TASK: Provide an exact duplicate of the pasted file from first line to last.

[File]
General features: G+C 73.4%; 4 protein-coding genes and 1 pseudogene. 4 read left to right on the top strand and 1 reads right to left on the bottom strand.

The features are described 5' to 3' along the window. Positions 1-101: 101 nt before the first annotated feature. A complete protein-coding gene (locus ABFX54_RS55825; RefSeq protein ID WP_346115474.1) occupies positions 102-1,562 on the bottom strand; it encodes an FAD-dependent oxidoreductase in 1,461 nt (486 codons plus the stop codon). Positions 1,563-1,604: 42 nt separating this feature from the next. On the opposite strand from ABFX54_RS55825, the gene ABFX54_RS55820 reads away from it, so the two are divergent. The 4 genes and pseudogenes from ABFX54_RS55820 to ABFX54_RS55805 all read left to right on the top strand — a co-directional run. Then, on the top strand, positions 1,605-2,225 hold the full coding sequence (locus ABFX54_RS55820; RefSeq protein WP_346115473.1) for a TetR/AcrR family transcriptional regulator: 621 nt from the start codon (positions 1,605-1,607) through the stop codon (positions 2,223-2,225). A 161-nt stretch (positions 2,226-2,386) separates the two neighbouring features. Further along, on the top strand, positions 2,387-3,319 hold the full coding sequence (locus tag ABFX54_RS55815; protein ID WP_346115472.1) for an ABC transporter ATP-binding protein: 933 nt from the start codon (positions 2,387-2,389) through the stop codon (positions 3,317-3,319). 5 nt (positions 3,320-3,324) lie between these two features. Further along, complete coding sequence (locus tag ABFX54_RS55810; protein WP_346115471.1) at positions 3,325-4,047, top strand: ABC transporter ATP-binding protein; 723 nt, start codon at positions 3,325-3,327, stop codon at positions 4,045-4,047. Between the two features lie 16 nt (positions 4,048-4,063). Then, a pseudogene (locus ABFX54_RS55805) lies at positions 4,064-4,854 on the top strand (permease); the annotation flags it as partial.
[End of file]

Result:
General features: G+C 73.4%; 4 protein-coding genes and 1 pseudogene. 4 read left to right on the top strand and 1 reads right to left on the bottom strand.

The features are described 5' to 3' along the window. Positions 1-101: 101 nt before the first annotated feature. A complete protein-coding gene (locus ABFX54_RS55825; RefSeq protein ID WP_346115474.1) occupies positions 102-1,562 on the bottom strand; it encodes an FAD-dependent oxidoreductase in 1,461 nt (486 codons plus the stop codon). Positions 1,563-1,604: 42 nt separating this feature from the next. On the opposite strand from ABFX54_RS55825, the gene ABFX54_RS55820 reads away from it, so the two are divergent. The 4 genes and pseudogenes from ABFX54_RS55820 to ABFX54_RS55805 all read left to right on the top strand — a co-directional run. Then, on the top strand, positions 1,605-2,225 hold the full coding sequence (locus ABFX54_RS55820; RefSeq protein WP_346115473.1) for a TetR/AcrR family transcriptional regulator: 621 nt from the start codon (positions 1,605-1,607) through the stop codon (positions 2,223-2,225). A 161-nt stretch (positions 2,226-2,386) separates the two neighbouring features. Further along, on the top strand, positions 2,387-3,319 hold the full coding sequence (locus tag ABFX54_RS55815; protein ID WP_346115472.1) for an ABC transporter ATP-binding protein: 933 nt from the start codon (positions 2,387-2,389) through the stop codon (positions 3,317-3,319). 5 nt (positions 3,320-3,324) lie between these two features. Further along, complete coding sequence (locus tag ABFX54_RS55810; protein WP_346115471.1) at positions 3,325-4,047, top strand: ABC transporter ATP-binding protein; 723 nt, start codon at positions 3,325-3,327, stop codon at positions 4,045-4,047. Between the two features lie 16 nt (positions 4,048-4,063). Then, a pseudogene (locus ABFX54_RS55805) lies at positions 4,064-4,854 on the top strand (permease); the annotation flags it as partial.